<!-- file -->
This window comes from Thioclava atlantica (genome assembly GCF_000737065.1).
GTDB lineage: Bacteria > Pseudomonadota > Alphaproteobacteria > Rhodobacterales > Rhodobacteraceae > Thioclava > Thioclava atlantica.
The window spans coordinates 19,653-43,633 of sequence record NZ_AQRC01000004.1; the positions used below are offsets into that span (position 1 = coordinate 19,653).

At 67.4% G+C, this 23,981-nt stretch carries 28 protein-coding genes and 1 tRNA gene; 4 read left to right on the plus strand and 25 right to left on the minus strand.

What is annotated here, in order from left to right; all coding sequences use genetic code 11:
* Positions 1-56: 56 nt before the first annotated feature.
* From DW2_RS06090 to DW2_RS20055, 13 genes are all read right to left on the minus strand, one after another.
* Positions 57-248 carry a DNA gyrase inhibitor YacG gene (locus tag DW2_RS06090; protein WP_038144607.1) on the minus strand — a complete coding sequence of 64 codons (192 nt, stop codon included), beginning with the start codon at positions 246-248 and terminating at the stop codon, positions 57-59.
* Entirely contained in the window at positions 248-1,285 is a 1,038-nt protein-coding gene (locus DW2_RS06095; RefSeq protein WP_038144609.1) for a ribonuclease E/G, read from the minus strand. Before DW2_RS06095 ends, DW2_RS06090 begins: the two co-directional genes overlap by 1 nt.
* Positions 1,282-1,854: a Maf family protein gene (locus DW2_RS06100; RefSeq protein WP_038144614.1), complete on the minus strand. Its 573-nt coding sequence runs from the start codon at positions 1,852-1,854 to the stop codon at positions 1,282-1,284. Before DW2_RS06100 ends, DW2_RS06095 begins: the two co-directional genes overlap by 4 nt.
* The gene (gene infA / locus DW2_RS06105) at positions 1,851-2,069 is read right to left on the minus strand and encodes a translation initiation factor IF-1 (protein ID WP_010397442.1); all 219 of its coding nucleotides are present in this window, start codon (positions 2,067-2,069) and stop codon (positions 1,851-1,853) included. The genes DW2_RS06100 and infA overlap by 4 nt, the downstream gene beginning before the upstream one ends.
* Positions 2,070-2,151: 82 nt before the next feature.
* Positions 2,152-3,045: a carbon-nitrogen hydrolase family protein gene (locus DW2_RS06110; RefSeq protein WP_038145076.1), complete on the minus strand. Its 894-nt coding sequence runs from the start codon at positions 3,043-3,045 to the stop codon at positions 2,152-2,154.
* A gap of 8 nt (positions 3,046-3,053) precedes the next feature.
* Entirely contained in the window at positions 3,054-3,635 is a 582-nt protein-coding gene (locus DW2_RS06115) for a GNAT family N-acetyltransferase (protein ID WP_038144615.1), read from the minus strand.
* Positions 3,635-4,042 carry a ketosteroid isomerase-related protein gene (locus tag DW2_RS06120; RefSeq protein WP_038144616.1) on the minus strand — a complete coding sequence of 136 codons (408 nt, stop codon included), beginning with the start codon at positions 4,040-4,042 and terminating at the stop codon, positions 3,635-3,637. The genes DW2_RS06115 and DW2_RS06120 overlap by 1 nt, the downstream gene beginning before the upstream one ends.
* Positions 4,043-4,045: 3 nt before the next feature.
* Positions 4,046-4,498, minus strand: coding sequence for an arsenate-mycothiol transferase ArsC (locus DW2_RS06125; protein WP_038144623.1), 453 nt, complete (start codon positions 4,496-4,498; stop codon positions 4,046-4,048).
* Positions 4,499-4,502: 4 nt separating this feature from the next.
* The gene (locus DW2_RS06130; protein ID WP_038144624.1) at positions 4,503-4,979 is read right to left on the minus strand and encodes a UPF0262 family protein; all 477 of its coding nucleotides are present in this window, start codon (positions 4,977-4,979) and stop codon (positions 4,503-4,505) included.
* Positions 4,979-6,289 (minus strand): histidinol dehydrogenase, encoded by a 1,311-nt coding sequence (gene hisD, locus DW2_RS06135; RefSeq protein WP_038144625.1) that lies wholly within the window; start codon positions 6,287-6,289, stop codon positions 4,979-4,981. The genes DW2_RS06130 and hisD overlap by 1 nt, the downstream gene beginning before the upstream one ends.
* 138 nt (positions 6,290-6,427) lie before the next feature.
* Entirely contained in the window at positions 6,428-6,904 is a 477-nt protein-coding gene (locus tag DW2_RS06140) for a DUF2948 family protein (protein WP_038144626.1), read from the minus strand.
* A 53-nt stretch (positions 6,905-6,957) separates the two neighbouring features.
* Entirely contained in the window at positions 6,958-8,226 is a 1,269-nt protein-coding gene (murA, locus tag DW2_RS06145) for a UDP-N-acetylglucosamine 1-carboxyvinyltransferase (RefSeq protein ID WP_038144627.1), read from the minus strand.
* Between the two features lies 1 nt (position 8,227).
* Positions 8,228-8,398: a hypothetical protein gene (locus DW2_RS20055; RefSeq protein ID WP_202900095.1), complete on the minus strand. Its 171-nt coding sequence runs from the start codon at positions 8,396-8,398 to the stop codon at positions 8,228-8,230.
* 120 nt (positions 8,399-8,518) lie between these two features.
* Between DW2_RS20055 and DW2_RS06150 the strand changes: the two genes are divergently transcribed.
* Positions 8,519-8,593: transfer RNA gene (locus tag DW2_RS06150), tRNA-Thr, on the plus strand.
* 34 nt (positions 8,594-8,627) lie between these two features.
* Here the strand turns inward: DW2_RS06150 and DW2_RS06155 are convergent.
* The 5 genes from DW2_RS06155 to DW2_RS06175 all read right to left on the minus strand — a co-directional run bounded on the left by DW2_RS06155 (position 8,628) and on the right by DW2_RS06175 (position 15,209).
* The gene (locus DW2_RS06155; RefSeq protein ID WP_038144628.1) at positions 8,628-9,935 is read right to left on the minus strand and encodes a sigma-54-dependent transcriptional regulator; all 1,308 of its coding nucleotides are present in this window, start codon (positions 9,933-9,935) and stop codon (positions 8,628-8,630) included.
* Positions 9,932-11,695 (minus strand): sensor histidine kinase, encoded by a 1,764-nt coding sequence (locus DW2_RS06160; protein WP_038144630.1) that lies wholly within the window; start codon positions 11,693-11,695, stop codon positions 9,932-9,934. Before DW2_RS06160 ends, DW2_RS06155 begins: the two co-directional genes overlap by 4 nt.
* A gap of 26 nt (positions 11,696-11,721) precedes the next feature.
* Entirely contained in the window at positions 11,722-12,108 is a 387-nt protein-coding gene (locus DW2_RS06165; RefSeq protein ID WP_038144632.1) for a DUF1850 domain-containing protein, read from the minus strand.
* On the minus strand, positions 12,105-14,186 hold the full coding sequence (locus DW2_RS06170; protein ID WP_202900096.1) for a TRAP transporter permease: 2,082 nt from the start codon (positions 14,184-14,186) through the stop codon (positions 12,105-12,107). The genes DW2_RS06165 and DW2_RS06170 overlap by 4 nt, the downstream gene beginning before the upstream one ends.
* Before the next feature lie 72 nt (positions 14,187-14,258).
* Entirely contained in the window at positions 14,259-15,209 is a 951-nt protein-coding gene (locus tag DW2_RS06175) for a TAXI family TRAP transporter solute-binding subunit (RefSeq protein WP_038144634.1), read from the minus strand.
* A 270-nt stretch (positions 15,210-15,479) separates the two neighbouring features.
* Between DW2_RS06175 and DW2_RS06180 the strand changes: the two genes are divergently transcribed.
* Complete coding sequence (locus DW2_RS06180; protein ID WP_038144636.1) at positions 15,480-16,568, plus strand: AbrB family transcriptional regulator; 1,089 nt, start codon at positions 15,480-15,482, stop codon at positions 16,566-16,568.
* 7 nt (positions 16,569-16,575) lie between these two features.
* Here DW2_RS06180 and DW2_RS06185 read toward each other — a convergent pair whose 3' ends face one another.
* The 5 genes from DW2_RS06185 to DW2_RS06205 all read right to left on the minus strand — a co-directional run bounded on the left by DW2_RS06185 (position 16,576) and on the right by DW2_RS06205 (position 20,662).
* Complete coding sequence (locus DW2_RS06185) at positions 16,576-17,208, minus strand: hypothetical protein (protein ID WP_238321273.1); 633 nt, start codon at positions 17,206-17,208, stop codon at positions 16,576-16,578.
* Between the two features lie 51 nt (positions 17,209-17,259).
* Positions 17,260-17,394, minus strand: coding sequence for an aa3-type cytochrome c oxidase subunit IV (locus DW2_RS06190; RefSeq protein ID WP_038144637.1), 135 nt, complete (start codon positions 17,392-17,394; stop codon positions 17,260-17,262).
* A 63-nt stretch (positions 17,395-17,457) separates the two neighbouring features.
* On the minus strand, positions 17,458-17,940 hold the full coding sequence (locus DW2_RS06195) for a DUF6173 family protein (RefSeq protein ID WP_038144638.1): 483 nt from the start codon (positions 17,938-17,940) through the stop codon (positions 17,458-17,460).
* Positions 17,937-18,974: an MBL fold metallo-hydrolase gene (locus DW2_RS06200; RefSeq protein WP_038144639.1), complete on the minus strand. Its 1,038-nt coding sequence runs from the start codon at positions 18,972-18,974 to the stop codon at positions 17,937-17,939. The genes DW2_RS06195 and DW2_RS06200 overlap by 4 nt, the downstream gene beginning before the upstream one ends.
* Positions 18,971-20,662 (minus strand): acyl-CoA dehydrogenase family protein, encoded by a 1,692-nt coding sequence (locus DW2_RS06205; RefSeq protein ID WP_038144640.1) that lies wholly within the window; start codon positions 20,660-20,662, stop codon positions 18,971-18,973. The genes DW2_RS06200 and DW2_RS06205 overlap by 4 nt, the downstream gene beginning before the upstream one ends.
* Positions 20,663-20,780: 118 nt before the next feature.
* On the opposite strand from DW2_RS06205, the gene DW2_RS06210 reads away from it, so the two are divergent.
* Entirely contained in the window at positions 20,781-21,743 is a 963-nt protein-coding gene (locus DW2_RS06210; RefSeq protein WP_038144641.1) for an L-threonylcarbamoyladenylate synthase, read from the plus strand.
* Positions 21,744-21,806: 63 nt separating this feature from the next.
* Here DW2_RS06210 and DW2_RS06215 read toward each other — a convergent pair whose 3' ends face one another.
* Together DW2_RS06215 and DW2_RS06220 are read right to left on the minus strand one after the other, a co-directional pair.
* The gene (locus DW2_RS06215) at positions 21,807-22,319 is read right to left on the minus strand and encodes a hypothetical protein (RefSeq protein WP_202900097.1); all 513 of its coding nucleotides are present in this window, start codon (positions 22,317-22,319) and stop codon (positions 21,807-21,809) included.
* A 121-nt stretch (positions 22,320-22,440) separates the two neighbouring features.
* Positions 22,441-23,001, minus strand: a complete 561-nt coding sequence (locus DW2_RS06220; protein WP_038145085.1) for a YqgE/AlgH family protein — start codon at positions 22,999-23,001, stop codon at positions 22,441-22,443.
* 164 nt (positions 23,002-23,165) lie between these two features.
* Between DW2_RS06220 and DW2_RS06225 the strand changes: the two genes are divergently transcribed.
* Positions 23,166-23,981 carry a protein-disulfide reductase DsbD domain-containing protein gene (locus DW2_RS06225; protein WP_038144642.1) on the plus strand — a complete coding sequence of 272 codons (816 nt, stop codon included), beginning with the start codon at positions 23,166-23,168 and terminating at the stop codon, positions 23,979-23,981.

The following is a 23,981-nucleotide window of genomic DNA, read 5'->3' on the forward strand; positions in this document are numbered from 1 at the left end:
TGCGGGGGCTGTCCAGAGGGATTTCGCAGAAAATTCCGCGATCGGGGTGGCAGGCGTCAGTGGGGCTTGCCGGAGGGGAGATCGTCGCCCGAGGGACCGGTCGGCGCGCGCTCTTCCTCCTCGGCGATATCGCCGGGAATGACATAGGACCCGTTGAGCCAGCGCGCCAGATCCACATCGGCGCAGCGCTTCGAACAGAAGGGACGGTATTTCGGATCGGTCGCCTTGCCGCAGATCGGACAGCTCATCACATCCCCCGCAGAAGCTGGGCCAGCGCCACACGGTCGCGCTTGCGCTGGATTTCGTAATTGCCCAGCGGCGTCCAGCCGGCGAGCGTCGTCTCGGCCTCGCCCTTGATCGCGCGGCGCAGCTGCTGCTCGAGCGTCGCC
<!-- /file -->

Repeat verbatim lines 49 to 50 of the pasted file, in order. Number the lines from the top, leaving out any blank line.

* Positions 17,260-17,394, minus strand: coding sequence for an aa3-type cytochrome c oxidase subunit IV (locus DW2_RS06190; RefSeq protein ID WP_038144637.1), 135 nt, complete (start codon positions 17,392-17,394; stop codon positions 17,260-17,262).
* A 63-nt stretch (positions 17,395-17,457) separates the two neighbouring features.